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Blood Pressure Monitors in general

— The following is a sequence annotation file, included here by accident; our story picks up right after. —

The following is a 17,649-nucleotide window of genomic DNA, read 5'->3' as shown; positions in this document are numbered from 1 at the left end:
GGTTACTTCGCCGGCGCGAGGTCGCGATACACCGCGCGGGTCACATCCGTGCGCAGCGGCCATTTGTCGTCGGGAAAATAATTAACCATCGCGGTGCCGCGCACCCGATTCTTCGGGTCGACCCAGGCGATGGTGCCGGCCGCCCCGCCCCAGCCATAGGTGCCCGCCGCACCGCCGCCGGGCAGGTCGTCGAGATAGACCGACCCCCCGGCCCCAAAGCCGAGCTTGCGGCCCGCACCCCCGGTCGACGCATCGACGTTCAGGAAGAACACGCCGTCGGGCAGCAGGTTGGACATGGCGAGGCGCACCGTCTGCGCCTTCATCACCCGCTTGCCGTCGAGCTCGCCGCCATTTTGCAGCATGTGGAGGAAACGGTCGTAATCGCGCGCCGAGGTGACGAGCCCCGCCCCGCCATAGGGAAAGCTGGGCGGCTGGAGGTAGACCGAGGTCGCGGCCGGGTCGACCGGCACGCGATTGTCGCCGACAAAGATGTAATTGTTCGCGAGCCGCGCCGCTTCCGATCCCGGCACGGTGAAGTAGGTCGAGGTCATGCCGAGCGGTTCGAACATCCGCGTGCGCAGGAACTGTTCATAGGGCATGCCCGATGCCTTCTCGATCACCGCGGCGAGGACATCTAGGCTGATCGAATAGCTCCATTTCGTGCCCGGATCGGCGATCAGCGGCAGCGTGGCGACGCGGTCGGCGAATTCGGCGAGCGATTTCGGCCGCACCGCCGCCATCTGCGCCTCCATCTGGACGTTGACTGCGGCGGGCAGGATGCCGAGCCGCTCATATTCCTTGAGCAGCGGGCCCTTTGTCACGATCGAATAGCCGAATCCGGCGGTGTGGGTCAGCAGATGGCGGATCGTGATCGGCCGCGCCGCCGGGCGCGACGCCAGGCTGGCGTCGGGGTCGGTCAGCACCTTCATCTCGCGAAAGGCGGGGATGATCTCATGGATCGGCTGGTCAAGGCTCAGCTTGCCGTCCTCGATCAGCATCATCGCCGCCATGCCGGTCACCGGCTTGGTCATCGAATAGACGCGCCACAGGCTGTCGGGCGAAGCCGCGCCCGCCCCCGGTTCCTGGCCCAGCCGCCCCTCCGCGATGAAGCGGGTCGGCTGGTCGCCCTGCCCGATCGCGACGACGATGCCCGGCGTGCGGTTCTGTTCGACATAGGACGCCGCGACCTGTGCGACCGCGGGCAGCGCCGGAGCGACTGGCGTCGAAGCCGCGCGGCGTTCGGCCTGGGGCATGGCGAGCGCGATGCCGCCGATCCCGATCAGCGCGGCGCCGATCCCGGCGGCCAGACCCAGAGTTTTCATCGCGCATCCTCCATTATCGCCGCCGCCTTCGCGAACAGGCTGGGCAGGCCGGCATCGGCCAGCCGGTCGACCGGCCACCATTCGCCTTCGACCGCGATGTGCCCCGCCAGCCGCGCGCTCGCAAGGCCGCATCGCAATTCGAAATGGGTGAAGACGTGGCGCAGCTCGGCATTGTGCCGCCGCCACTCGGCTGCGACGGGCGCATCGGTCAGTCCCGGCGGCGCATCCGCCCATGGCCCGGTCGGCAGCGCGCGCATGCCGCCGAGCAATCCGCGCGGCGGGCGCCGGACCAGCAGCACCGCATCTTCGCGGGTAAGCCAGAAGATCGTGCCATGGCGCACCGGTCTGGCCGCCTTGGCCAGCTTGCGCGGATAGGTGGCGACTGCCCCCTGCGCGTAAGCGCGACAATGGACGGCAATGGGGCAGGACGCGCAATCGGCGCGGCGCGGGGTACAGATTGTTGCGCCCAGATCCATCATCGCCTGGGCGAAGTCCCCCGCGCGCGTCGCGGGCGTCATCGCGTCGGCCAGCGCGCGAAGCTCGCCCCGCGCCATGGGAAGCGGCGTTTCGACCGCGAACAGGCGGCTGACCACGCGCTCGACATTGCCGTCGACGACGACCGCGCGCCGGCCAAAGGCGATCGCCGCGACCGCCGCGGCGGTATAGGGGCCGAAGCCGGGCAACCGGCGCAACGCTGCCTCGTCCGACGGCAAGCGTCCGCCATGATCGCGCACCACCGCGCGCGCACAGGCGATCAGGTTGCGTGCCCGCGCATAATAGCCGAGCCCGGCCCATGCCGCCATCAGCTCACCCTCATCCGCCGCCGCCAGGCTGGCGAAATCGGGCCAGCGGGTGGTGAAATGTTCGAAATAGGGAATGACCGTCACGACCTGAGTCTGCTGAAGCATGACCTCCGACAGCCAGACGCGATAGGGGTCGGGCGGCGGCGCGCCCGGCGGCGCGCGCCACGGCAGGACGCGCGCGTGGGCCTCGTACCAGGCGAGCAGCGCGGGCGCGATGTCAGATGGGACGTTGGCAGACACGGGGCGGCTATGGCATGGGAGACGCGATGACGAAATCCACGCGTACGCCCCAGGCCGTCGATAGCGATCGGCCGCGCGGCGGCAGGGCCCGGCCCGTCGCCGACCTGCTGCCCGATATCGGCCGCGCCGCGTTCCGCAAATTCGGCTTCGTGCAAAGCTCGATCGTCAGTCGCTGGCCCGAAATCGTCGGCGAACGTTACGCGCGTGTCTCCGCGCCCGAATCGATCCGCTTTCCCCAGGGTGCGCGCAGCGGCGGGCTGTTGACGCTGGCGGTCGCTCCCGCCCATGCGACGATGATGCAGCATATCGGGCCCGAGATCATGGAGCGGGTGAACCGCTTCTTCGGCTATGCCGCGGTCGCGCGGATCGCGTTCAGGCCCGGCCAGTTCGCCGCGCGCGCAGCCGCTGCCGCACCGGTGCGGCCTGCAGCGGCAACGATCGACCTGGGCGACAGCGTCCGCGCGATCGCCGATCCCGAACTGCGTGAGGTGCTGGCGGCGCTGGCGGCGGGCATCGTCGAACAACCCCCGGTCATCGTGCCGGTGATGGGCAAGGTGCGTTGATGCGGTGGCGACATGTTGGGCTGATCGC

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      24.07.2002 22:47